Wellbeing and coping of UK nurses, midwives and allied health professionals during COVID-19-a cross-sectional study

Patricia Gillen, Ruth D. Neill, J. Mallett, J Moriarty, Jill Manthorpe, Heike Schroder, Denise Currie, Susan Mc Grory, Patricia Nicholl, Jermaine Ravalier, Paula Mc Fadden

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19 Citations (Scopus)
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Nurse, Midwives and Allied Health Professionals (AHPs), along with other health and social care colleagues are the backbone of healthcare services. They have played a key role in responding to the increased demands on healthcare during the COVID-19 pandemic. This paper compares cross-sectional data on quality of working life, wellbeing, coping and burnout of nurses, midwives and AHPs in the United Kingdom (UK) at two time points during the COVID-19 pandemic. An anonymous online repeated cross-sectional survey was conducted at two timepoints, Phase 1 (7th May 2020-3rd July 2020); Phase 2 (17th November 2020-1st February 2021). The survey consisted of the Short Warwick-Edinburgh Mental Wellbeing Scale, the Work-Related Quality of Life Scale, and the Copenhagen Burnout Inventory (Phase 2 only) to measure wellbeing, quality of working life and burnout. The Brief COPE scale and Strategies for Coping with Work and Family Stressors scale assessed coping strategies. Descriptive statistics and multiple linear regressions examined the effects of coping strategies and demographic and work-related variables on wellbeing and quality of working life. A total of 1839 nurses, midwives and AHPs responded to the first or second survey, with a final sample of 1410 respondents -586 from Phase 1; 824 from Phase 2, (422 nurses, 192 midwives and 796 AHPs). Wellbeing and quality of working life scores were significantly lower in the Phase 2 sample compared to respondents in Phase 1 (p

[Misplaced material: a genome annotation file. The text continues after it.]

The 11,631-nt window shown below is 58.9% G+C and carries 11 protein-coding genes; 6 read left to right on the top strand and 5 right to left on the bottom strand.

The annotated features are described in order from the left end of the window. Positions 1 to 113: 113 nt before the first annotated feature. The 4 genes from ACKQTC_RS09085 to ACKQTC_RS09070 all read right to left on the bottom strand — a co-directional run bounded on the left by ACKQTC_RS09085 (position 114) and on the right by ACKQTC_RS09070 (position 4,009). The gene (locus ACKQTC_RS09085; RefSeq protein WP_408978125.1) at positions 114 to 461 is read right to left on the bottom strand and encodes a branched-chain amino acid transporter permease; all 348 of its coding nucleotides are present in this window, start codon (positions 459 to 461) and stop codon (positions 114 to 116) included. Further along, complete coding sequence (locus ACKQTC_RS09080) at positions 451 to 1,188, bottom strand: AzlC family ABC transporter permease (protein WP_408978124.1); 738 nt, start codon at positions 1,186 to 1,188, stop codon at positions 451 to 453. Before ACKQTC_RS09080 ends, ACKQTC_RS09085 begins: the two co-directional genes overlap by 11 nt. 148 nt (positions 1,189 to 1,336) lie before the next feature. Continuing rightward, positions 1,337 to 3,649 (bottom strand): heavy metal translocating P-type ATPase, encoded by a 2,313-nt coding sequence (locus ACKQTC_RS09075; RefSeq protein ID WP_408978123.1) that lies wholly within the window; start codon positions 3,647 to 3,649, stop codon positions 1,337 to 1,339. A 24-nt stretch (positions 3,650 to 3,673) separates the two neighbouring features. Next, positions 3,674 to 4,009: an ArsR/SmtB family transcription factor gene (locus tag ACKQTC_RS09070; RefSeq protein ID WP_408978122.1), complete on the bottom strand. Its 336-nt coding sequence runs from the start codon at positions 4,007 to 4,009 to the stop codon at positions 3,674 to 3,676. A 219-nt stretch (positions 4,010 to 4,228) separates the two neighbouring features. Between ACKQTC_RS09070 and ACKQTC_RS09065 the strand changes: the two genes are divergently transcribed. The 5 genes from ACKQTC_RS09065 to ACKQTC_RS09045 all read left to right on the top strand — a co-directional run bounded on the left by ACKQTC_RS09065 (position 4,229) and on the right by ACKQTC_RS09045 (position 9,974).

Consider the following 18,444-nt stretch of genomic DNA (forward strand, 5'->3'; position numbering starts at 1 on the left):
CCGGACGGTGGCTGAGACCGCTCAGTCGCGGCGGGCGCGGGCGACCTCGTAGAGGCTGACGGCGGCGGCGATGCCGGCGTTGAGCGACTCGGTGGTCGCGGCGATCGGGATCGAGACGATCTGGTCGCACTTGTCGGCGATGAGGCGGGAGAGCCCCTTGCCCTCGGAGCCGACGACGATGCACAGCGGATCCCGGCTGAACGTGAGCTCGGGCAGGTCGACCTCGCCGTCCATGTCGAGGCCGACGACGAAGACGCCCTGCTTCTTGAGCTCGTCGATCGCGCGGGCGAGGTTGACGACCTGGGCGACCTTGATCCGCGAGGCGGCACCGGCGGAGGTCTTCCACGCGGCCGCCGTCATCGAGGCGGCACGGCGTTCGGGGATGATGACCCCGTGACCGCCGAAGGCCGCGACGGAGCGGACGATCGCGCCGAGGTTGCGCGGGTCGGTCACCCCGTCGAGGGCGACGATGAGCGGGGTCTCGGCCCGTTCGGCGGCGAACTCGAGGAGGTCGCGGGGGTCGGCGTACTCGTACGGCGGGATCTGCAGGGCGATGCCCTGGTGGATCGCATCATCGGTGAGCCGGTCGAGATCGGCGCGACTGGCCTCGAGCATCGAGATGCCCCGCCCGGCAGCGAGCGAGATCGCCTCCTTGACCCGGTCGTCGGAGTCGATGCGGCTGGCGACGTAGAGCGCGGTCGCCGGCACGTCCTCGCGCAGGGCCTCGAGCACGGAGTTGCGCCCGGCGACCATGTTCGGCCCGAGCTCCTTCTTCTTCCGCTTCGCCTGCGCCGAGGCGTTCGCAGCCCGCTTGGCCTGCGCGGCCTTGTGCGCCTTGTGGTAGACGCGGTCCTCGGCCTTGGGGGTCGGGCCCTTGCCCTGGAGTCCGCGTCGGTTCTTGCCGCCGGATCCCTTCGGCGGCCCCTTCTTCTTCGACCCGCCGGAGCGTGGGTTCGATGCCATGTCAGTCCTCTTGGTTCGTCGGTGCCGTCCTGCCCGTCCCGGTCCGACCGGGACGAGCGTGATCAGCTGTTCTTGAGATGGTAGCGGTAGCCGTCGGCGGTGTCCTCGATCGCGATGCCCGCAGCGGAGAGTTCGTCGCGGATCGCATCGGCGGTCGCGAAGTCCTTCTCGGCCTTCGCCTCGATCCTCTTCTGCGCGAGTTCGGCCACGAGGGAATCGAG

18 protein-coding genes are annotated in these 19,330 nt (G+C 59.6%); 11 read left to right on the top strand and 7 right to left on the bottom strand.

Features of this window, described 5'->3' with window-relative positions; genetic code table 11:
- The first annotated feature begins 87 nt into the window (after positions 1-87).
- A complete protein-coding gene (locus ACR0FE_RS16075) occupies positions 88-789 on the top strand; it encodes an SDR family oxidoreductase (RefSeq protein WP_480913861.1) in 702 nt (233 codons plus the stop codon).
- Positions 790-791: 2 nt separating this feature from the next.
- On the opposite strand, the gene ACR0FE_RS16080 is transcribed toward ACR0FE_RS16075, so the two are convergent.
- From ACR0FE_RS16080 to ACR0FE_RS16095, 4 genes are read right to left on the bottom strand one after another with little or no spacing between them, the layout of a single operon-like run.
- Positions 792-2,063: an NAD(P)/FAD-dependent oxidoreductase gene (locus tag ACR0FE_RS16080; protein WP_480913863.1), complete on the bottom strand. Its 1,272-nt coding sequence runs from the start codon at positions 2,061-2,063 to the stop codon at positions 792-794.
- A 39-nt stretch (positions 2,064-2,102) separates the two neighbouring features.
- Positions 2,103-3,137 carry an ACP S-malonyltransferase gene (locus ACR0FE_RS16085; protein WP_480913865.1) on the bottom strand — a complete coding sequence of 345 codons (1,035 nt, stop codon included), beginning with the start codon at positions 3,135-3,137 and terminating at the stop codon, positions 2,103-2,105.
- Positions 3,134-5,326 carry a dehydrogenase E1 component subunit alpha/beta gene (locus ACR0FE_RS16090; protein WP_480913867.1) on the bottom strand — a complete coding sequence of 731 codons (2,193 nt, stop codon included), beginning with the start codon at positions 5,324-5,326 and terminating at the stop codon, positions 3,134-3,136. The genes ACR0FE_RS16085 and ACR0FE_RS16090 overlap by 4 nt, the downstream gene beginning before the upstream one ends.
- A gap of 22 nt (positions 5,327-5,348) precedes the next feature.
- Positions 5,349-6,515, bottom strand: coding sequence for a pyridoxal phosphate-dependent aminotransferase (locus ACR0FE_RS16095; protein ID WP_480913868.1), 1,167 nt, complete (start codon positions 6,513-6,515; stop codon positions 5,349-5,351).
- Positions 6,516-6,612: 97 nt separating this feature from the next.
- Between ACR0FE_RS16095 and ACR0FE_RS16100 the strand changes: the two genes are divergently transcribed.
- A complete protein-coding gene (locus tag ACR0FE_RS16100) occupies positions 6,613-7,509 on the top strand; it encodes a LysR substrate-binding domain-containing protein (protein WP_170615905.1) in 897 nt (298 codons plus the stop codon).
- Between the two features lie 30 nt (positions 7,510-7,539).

Original languageEnglish
Article numbere0274036
Pages (from-to)1-21
Number of pages21
JournalPLoS ONE
Issue number9
Publication statusPublished (in print/issue) - 21 Sept 2022

Bibliographical note

Funding Information:
This work was supported by Health and Social Care Research and Development Division of the Public Health Agency, Northern Ireland (COVID Rapid Response Funding Scheme COM/5603/20), the Northern Ireland Social Care Council (NISCC) and the Southern Health and Social Care Trust, with support from England’s National Institute for Health and Care Research (NIHR) Policy Research Unit in Health and Social Care Workforce - PR-PRU-1217-21002. The authors thank all participants for responding to these surveys during an extremely pressurised working period. Moreover, thanks to all who promoted the study including Community Care ©, Northern Ireland Practice and Education Council for Nursing and Midwifery, Royal College of Nursing, Royal College of Midwifery, Royal College of Occupational Therapists, British Dietetic Association, College of Podiatry, the five Health and Social Care Trusts in Northern Ireland, and the NISCC..

Publisher Copyright:
© 2022 Gillen et al. This is an open access article distributed under the terms of the Creative Commons Attribution License, which permits unrestricted use, distribution, and reproduction in any medium, provided the original author and source are credited.


  • Psychological stress
  • Pandemics
  • Allied health care professional
  • COVID-19
  • Midwives
  • Nurses
  • Emotions
  • Medical personnel


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